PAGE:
Mornings & Evenings
The key to reducing the mental clutter that hits first thing in the morning is to plan ahead the night before.
While changing your clothes after work, set aside what you want to wear the following day.
As you make dinner, think about tomorrow night’s dinner. If anything needs to be defrosted, or marinated, you can take care of it right then. It’s also a great time to decide on tomorrow’s breakfast and lunch. Again, anything that needs to be taken care of in advance can be done then and there.
Taking your lunch to work not only saves money, but it saves time as well. By the time your coworkers get to their destination and order food, you’ll be finished eating and can use your remaining lunch hour to read, go for a walk or even run an errand. No more “hunting and gathering” your lunch.
Provisions & Supplies
One of the keystone habits for reducing mental clutter, simplifying the week and saving money is to create a non-negotiable day to get to the grocery store.
Instead of having to figure out where you’re going to fit it into your schedule each week, fit your schedule around this very important errand. Remembering that there are no groceries in the house and having to figure out what’s for dinner at the last minute can throw off what was going to be a perfectly lovely evening!
The same goes for fuel. Having a day, each week to get to the gas station will help keep you from having to worry about filling up before getting the kids to school or that meeting across town.
Once a week, ideally the same time each week, sit down and check your calendar for the next seven days. The idea is to look for any type of occasion that is out of your normal routine, requires running an errand or making a purchase. For example:
- Unusual supply purchases – i.e. printer ink
- Gift Giving Events
- Baking cupcakes for your child’s class
You can then strategically plan your tasks and errands for the week. No more staying up until 10:00 pm at night baking cupcakes and then getting up at 5:00 am to frost them. No more running out of ink in the middle of a deadline and having to drop everything to get to the office supply store.
It’s helpful to also look at the following 4 – 8 weeks to give you an opportunity to plan as far in advance as possible – especially when it comes to gifts. The more time you give yourself, the more opportunities there are to purchase what you want to buy at the price you want to pay.
What Else is Haunting You?
As I mentioned, these are just a few ideas to get you started. If you’re struggling with an issue that continues to haunt you, consider asking a friend or family member to help you talk out ideas until you can come up with an implementable and sustainable solution. You can then return the favor!
If you have questions about mental clutter or would like to share your success stories, write to me at
By Melissa Tosetti
Mental clutter. We all have it. The details that plague our minds on a daily basis such as:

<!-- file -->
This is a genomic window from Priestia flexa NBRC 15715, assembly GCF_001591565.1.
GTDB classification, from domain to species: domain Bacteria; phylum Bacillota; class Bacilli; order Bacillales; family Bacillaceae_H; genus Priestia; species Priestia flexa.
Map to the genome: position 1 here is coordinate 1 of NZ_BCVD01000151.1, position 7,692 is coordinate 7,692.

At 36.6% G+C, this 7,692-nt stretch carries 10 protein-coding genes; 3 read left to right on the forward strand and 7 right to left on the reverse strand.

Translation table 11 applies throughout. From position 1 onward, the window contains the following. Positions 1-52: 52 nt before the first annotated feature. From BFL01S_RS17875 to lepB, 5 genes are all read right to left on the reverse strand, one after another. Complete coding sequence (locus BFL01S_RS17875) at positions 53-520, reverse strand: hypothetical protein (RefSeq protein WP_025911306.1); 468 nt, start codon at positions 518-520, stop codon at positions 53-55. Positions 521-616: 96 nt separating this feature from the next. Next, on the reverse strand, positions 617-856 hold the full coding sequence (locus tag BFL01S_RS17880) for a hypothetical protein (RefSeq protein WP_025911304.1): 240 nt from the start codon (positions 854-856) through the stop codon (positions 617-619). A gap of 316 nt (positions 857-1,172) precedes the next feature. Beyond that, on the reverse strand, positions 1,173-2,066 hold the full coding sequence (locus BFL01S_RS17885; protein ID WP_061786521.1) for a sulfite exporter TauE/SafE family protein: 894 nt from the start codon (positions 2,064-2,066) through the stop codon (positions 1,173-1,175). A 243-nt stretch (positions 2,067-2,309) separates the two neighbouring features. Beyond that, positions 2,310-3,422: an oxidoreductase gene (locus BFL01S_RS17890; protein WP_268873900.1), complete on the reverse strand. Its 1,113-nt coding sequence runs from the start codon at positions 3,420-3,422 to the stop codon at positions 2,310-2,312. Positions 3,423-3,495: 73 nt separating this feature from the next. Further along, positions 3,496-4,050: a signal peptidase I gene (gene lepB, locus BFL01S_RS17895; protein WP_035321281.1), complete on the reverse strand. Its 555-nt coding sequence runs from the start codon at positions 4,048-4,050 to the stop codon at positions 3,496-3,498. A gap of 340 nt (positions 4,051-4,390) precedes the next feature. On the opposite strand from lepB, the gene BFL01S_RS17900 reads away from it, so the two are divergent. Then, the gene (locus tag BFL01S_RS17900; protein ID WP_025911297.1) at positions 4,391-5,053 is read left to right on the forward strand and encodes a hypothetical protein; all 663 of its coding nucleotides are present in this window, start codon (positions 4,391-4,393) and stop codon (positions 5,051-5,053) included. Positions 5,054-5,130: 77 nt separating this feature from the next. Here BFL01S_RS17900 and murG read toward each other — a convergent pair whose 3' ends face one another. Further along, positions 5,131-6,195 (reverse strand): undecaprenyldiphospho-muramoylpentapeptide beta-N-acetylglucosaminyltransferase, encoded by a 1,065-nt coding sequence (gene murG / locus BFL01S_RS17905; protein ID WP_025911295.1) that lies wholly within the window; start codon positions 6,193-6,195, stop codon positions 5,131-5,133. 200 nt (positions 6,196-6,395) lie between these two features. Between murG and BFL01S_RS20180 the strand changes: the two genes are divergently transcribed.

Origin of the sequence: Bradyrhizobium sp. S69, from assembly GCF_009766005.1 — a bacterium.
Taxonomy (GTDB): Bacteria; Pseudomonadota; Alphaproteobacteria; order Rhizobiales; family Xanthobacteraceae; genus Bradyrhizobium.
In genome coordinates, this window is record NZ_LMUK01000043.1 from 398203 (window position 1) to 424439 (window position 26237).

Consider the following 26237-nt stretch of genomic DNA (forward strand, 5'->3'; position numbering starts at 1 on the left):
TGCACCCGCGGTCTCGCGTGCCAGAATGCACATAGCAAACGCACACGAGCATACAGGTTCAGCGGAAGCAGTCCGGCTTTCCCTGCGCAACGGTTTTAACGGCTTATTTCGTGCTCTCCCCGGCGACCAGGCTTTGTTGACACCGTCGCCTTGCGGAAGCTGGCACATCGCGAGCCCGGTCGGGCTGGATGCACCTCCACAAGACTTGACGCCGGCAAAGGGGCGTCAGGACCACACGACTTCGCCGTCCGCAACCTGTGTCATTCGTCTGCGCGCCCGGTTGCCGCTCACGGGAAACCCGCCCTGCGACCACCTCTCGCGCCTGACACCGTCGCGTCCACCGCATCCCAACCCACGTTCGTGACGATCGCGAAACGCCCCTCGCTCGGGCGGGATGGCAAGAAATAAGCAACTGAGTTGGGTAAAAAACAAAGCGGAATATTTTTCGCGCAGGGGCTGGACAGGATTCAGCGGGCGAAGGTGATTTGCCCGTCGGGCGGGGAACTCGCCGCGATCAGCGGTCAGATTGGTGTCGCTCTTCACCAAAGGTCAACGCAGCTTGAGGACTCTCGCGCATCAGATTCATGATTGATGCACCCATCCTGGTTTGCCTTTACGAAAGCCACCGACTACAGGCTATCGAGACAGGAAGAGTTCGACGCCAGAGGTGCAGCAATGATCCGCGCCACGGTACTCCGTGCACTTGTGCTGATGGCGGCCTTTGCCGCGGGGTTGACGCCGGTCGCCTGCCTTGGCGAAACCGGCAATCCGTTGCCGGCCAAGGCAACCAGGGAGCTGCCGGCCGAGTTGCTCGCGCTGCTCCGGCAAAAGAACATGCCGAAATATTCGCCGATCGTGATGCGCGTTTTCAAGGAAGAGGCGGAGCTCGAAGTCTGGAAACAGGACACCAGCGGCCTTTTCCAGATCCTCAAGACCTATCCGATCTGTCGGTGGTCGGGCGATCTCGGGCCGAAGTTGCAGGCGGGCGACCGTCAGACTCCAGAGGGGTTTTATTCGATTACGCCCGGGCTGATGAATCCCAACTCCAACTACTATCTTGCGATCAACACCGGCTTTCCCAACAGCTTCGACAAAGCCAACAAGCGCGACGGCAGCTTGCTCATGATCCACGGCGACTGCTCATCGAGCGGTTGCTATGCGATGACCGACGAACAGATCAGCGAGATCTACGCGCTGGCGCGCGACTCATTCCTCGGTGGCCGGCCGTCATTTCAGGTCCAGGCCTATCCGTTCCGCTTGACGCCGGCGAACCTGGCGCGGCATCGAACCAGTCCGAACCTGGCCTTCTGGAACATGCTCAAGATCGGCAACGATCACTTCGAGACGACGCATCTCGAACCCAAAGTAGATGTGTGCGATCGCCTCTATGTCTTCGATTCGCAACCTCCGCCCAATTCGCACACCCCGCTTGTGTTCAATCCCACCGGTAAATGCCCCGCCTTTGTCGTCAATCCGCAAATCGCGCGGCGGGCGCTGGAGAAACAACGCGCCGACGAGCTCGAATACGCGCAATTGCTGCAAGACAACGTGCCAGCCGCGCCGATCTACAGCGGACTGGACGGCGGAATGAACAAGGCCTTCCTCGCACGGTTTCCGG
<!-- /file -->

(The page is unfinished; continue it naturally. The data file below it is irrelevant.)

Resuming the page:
What am I going to cook for dinner?
What am I going to wear to that meeting?
Do I have enough gas to get to work?
Having to answer these questions at the last minute on a daily basis places us in a loop that keeps us from moving forward. Our thoughts are constantly focused on immediate needs rather than being able to put mental effort into anything that will help us get closer to our goals.
Mental clutter can also get expensive. By not giving yourself an opportunity to be proactive, being caught in a cerebral loop, you find yourself in a constant state of reacting to the situations and events that arise.
For example, realizing it’s your friend’s birthday and having to run out at the last minute to find a gift, any gift and make the purchase. This habit doesn’t allow you the opportunity to put any thought into what you would really like to give them, let alone a chance to shop around for the best possible price. This results in purchasing a gift you may not be excited about giving and likely having to spend more than you wanted to spend.
Try spending one week identifying your mental clutter and writing it down. Next week we're going to come up with ideas for reducing these thoughts and questions that continue to plague your mind. For now, just concentrate on listing them.
Mental Clutter often strikes first thing in the morning, before we even get out of bed - what a terrible way to start the day!
As we lay there we think:
Did I run out of toothpaste?
What am I going to wear?
Do I have a meeting today that I have to dress up for?
What am I going to make for breakfast?
What am I going to pack for the kid's lunch?
Instead of having to run through a laundry list of mental worries, wouldn't you rather wake up and think:
Tonight I'm having dinner with my friends!
I'm so looking forward to a quiet night at home!
Just two more days to vacation!
Tomorrow morning, as you get up, shower and dress, be mindful of your thoughts. Identify concerns you find yourself having every morning and then continue this process throughout the rest of the day and week.